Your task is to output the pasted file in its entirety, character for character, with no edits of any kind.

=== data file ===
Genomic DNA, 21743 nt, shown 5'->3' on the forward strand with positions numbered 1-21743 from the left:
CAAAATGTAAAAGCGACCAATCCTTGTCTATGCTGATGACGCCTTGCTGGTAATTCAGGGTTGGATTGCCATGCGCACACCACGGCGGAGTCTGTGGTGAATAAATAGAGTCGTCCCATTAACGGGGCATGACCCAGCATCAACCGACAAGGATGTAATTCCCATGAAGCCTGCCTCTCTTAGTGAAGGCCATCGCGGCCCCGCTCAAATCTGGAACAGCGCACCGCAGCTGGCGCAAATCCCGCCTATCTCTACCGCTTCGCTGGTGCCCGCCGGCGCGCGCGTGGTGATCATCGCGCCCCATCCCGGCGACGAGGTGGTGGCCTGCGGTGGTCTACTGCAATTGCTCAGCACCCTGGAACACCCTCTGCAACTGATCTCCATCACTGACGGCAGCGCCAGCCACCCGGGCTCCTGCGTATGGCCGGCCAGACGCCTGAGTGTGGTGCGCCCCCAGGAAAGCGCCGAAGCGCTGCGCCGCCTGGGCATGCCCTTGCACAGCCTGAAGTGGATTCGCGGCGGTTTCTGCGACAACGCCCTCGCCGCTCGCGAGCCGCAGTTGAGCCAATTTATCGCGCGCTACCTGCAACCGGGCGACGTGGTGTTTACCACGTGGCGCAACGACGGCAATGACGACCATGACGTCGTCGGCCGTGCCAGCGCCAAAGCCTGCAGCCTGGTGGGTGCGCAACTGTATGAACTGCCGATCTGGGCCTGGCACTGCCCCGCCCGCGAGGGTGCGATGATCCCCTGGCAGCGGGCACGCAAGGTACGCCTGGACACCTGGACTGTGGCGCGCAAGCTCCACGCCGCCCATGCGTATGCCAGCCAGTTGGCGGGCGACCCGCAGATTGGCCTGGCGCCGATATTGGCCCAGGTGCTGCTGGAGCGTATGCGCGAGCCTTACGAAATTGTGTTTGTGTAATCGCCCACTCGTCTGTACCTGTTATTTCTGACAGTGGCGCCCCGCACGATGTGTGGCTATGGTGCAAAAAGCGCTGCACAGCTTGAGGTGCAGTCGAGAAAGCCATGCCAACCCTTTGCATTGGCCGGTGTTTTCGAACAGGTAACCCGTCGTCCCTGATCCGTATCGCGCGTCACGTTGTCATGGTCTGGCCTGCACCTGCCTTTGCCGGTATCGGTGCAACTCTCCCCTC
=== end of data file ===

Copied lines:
Genomic DNA, 21743 nt, shown 5'->3' on the forward strand with positions numbered 1-21743 from the left:
CAAAATGTAAAAGCGACCAATCCTTGTCTATGCTGATGACGCCTTGCTGGTAATTCAGGGTTGGATTGCCATGCGCACACCACGGCGGAGTCTGTGGTGAATAAATAGAGTCGTCCCATTAACGGGGCATGACCCAGCATCAACCGACAAGGATGTAATTCCCATGAAGCCTGCCTCTCTTAGTGAAGGCCATCGCGGCCCCGCTCAAATCTGGAACAGCGCACCGCAGCTGGCGCAAATCCCGCCTATCTCTACCGCTTCGCTGGTGCCCGCCGGCGCGCGCGTGGTGATCATCGCGCCCCATCCCGGCGACGAGGTGGTGGCCTGCGGTGGTCTACTGCAATTGCTCAGCACCCTGGAACACCCTCTGCAACTGATCTCCATCACTGACGGCAGCGCCAGCCACCCGGGCTCCTGCGTATGGCCGGCCAGACGCCTGAGTGTGGTGCGCCCCCAGGAAAGCGCCGAAGCGCTGCGCCGCCTGGGCATGCCCTTGCACAGCCTGAAGTGGATTCGCGGCGGTTTCTGCGACAACGCCCTCGCCGCTCGCGAGCCGCAGTTGAGCCAATTTATCGCGCGCTACCTGCAACCGGGCGACGTGGTGTTTACCACGTGGCGCAACGACGGCAATGACGACCATGACGTCGTCGGCCGTGCCAGCGCCAAAGCCTGCAGCCTGGTGGGTGCGCAACTGTATGAACTGCCGATCTGGGCCTGGCACTGCCCCGCCCGCGAGGGTGCGATGATCCCCTGGCAGCGGGCACGCAAGGTACGCCTGGACACCTGGACTGTGGCGCGCAAGCTCCACGCCGCCCATGCGTATGCCAGCCAGTTGGCGGGCGACCCGCAGATTGGCCTGGCGCCGATATTGGCCCAGGTGCTGCTGGAGCGTATGCGCGAGCCTTACGAAATTGTGTTTGTGTAATCGCCCACTCGTCTGTACCTGTTATTTCTGACAGTGGCGCCCCGCACGATGTGTGGCTATGGTGCAAAAAGCGCTGCACAGCTTGAGGTGCAGTCGAGAAAGCCATGCCAACCCTTTGCATTGGCCGGTGTTTTCGAACAGGTAACCCGTCGTCCCTGATCCGTATCGCGCGTCACGTTGTCATGGTCTGGCCTGCACCTGCCTTTGCCGGTATCGGTGCAACTCTCCCCTC